Should You Hire Friends and Family for Your Business?

When you own a small business, you need to wear many hats to run and grow your enterprise. However, there will come a time when you can’t do it all alone and need to hire employees.

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When you reach that point, it may be tempting to enlist the help of family and friends. After all, they’re a known entity, they’re accessible, and they’re already rooting for you. But even though it sounds like a great idea, there are potential pitfalls to consider.

Let’s look at the full picture so you can make an informed decision for your business.

Pros of Hiring Family and Friends

Aside from having previous knowledge about their character and background, hiring those you’re close to could offer the following benefits:

  • Shorter hiring process. Since you know them so well, assessing their capabilities, attitudes, and personality traits can be much easier and faster as compared to external hires.
  • More flexible and trustworthy workforce. Your loved ones may be willing to accept lower pay or an odd schedule to help you be successful. They’re also less likely to steal from you or engage in other behaviors that put your business at risk.
  • Potential tax breaks. Depending on which family member you employ, you may be eligible to save money on your business taxes.
  • Ability to assist those you care about. Providing work to a family member or friend in need of a job is sure to feel pretty amazing.

Cons of Hiring Family and Friends

Even though a lot of good can come from employing your inner circle, there’s plenty of room for drama to develop that could damage your business and your relationships due to:

  • Difficulty separating the personal from the professional. When you’re mom and the CEO, those lines can get blurred very quickly. When that happens, it will be tough to lay down the law at work and enjoy family time at home.
  • Hiring for convenience over best fit. While making a quick hire saves you time in the short run, if your best friend or cousin isn’t as skilled as you thought, you have a significant issue. Your business will suffer due to their inability, and your relationship will be strained if you call them out on it.
  • A complacent, entitled, challenging to manage workforce. Whether they intend to or not, your loved ones may take advantage of having an in with the boss. This could cause them to bend the rules or slack off because they feel like they’re doing you a favor and won’t be held accountable.
  • Nepotism — perceived or real. Nepotism is a leader showing favoritism to family or friends in the workplace. Even if you keep everything 100% fair, your non-family employees could feel like outsiders and believe they are at a disadvantage. This can lead to resentment, low morale, and turnover of good talent.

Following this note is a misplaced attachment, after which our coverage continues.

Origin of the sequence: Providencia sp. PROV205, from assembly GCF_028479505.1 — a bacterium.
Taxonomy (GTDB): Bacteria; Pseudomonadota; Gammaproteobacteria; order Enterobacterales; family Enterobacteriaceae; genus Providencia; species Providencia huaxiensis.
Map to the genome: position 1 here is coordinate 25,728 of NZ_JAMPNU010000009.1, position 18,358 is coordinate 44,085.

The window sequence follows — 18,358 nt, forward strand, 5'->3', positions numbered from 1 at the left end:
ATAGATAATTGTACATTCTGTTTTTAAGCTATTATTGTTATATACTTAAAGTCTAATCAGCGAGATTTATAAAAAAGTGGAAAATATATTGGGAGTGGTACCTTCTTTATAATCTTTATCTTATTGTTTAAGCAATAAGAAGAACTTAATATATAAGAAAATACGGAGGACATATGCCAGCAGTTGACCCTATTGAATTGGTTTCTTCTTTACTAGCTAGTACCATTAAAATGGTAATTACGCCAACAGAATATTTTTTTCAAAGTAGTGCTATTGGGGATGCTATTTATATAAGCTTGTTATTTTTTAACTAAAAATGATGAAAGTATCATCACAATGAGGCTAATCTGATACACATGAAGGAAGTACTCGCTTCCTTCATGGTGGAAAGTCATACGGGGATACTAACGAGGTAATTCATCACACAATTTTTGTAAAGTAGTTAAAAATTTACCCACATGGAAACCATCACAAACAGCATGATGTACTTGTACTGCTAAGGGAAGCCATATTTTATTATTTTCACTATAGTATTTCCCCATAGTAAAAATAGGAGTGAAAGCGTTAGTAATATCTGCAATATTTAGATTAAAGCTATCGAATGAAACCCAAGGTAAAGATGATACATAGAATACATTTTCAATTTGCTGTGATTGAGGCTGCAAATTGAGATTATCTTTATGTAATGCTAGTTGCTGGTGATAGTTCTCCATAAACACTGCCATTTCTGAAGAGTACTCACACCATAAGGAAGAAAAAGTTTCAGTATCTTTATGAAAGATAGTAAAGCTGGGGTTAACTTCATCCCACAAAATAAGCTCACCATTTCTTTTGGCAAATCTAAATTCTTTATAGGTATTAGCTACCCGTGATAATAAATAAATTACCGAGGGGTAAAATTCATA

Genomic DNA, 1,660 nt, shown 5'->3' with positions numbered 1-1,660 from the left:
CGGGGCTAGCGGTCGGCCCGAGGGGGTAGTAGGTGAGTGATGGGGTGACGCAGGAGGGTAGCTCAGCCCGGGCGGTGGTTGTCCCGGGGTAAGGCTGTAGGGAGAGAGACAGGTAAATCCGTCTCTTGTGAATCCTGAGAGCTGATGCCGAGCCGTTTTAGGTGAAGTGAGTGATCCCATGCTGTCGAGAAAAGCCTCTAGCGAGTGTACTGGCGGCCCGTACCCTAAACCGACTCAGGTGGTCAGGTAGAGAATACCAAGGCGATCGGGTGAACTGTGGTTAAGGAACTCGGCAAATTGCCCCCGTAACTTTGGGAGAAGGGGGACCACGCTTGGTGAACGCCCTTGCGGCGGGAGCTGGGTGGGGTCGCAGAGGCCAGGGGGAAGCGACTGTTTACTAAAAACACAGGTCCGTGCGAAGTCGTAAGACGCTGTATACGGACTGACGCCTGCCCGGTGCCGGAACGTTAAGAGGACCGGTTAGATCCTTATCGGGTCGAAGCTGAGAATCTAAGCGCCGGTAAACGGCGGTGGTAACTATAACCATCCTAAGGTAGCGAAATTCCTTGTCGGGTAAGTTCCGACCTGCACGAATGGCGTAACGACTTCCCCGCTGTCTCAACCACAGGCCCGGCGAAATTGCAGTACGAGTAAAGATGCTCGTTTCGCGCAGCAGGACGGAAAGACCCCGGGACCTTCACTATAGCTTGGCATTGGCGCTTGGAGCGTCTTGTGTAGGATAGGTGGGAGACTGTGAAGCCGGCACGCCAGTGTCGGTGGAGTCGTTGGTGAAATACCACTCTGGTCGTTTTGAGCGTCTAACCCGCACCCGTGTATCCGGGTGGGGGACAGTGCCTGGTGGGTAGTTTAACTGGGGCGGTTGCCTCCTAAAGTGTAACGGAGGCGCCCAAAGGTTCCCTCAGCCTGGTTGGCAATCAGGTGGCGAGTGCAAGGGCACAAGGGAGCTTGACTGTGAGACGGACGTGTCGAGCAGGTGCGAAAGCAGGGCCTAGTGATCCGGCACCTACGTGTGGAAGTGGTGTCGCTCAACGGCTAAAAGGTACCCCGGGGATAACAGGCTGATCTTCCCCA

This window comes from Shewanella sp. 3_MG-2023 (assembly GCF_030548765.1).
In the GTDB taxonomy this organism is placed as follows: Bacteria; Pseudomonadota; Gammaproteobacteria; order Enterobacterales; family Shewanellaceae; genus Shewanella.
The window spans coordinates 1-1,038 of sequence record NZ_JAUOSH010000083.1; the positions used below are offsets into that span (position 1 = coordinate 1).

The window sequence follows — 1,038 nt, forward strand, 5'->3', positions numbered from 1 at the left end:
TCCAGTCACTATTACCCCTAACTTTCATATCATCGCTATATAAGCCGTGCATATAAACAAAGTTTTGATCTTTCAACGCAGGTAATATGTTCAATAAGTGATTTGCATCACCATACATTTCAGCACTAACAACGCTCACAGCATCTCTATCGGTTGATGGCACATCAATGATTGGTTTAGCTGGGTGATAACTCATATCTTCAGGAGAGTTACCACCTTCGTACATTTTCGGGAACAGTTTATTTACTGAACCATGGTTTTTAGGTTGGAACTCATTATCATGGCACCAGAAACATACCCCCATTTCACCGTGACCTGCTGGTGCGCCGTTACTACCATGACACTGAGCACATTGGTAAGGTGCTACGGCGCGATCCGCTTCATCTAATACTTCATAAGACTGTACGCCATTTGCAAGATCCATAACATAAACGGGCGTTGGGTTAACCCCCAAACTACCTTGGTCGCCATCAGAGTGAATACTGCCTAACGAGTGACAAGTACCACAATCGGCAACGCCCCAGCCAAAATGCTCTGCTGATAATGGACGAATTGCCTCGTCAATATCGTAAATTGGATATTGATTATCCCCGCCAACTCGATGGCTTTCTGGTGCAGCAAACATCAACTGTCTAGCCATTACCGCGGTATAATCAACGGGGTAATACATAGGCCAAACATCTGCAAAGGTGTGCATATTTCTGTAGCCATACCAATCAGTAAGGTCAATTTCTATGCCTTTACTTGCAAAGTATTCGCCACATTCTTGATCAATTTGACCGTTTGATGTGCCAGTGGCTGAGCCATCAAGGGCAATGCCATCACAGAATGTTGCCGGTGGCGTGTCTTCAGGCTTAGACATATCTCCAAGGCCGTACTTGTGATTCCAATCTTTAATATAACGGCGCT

Tips for Hiring Family and Friends

If after carefully weighing the pros and cons, you feel like you can handle the delicate dynamic of the family member — employer relationship, here are a few pointers to increase your chances of success:

  • Assess their skills thoroughly and honestly. Ask for resumes and work samples and conduct interviews. While your screening process may be more informal when you’re considering your brother over someone off the street, don’t just skip right over it. The arrangement must be a good fit — for both parties.
  • Set expectations right away. Just like any other employee, your best friend should have established employment terms such as pay, benefits, work schedule, job description, policies to follow, etc. Ideally, all of this information should be documented in a contract or offer letter.
  • Establish the boundary between work time and personal time. If your organization is large enough, consider having another leader manage your loved ones directly. This separation will help operations remain more objective and be perceived as more fair. If this hierarchy isn’t possible, tell your family straight out: at work, you’re the boss and absolutely must be regarded as such.
  • Treat them the same as external hires. If you’re going to write up Susie for being late for the third time, you have to discipline your cousin for the infraction, too. And, if they’re not cutting the mustard, you need to have the strength to let them go. Managing your family members and friends based on their performance rather than their relationship to you will go a long way in diffusing the perception of nepotism.
  • Promote them with caution. It may seem natural to make someone with seniority a leader as your team expands. However, a stellar individual contributor doesn’t necessarily equate to an effective manager. So, before handing Uncle Jim the new title and accompanying raise, be sure he has the right skill set to handle the responsibility. Better yet, start developing him long before the need arises so you can both feel good about the move.

Final Thoughts

As you can see, the decision to hire family and friends falls into a gray area.

On the one hand, it can work really well, with you and those you care about sharing in your business’ prosperity. However, it can also go south very quickly, with you and those you care about no longer on speaking terms.

The bottom line? If you’re going to hire a loved one, make sure you both go into it with clearly defined expectations.

You can always find another worker and them another job. But you can’t replace the special bond between you that exists outside of the business.

Article written by Laura

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